Going back to the credentialing thing, I have worked as a school psych in Illinois and will be moving to TX for PhD school psych program. In Illinois you have to be certified to work as a school psych. Only doctorates can get licensure to work in private practice. I don't know much about The Chicago School other than that they offer a "licensure" and "non-licensure" option for their EdD School Psychology program...whatever that means. But you are not just automatically granted licensure in general in Illinois...nor are you automatically granted certification upon completing any type of school psychology program. There are two tests that students have to take to be eligible for certification in Illinois. One is a general basic skills test which I found to be pretty easy, actually, and I believe is required of all educators. The second test was specific to school psychology. I have a Type 73 School Service Personnel with endorsement in School Psychology. (I am also nationally certified.)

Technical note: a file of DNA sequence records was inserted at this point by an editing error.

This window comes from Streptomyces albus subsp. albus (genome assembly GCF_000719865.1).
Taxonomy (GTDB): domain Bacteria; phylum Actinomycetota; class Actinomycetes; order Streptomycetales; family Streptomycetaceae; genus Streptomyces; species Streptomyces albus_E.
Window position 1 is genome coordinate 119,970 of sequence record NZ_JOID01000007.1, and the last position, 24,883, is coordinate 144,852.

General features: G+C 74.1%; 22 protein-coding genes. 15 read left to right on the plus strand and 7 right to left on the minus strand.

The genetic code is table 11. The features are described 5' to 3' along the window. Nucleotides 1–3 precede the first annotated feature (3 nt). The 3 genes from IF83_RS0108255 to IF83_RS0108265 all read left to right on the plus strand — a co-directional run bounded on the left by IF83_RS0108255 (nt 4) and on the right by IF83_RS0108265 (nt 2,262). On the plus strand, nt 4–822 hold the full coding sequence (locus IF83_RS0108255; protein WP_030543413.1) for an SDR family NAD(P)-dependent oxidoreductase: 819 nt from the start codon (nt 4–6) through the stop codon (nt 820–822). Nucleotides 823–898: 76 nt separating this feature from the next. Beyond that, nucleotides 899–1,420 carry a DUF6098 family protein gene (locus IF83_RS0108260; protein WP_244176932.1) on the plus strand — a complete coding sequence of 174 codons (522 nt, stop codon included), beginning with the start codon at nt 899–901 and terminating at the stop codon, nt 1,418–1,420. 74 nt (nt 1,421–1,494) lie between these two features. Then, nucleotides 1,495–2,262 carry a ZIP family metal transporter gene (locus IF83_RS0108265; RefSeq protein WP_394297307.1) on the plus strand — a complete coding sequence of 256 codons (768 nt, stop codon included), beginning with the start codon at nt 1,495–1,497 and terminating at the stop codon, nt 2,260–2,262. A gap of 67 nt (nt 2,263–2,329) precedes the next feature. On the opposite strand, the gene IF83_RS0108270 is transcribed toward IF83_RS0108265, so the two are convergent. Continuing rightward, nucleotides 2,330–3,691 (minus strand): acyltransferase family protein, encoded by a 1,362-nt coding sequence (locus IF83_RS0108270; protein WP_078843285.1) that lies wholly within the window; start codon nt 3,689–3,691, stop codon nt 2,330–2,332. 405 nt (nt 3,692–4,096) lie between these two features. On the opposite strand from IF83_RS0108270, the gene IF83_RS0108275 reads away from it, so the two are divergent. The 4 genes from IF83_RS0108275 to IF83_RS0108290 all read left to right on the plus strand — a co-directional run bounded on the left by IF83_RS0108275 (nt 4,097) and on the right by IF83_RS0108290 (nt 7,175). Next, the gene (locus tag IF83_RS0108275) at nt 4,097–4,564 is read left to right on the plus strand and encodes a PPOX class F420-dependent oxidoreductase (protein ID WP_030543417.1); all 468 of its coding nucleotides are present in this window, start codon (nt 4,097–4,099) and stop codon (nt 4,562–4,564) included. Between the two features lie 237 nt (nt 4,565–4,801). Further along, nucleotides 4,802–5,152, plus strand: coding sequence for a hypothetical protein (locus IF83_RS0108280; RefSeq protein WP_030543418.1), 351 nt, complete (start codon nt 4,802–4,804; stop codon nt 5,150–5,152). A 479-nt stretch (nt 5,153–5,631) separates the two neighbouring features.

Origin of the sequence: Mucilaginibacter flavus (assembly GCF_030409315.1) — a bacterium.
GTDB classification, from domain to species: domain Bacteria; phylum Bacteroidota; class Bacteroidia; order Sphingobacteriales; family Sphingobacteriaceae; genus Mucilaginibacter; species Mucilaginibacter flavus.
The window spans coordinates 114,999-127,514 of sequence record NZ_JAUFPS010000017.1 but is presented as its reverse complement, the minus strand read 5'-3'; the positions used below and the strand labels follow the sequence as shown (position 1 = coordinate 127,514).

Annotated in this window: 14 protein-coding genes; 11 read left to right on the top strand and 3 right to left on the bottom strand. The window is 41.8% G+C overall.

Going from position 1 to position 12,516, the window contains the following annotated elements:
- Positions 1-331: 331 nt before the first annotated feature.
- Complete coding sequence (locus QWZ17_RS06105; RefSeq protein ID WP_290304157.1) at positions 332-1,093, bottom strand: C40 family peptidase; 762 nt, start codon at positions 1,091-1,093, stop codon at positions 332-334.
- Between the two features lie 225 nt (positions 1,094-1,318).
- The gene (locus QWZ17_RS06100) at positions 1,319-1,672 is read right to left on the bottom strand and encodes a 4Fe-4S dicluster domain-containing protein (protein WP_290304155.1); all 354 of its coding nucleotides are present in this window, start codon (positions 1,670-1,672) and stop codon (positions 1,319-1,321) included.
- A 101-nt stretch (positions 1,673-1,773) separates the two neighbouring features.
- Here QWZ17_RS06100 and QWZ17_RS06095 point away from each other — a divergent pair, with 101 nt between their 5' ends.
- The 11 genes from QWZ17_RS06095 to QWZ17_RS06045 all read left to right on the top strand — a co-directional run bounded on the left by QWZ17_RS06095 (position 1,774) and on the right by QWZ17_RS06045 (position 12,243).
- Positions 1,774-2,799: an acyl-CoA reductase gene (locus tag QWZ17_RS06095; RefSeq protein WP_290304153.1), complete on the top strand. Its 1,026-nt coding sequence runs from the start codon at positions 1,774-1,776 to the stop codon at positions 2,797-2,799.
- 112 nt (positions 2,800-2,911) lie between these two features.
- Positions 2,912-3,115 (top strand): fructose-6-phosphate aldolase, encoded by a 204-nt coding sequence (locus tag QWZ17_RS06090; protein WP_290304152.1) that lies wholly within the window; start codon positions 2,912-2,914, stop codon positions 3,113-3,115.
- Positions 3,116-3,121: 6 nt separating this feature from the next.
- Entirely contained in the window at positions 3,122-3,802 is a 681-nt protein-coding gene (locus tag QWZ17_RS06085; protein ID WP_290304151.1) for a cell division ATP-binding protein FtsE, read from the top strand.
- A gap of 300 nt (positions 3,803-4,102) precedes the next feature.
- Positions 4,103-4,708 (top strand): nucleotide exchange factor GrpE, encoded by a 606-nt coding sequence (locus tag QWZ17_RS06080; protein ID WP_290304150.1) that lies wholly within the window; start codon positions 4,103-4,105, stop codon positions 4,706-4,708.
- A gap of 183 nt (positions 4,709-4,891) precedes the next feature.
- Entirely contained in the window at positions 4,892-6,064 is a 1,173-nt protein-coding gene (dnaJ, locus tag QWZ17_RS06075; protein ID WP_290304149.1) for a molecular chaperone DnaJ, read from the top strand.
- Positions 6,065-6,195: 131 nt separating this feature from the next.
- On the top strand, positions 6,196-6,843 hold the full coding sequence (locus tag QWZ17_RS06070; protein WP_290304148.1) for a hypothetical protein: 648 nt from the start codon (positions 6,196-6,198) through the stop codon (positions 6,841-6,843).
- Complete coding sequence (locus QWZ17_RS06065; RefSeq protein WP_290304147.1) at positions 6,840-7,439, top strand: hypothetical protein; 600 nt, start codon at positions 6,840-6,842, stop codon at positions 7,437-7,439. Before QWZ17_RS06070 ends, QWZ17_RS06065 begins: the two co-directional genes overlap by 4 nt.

I mentioned that I was moving to TX. Texas is the only state I believe where school psychologists are licensed, not certified. Even though I am technically not "licensed" per se in Illinois, it would not take much for me to become an LSSP in Texas. Paperwork, references, fees, for the most part. Probably more had I not had the NCSP. There isn't anything "magical" about the LSSP (licensed specialist in school psychology) compared to certification. The difference in terminology has to do with the credentialing body. Texas is the only state where school psychologists are credentialed by the Board of Psychology, rather than the state board of education.
Last edited by madpsych78; 06-01-2012 at 12:14 PM.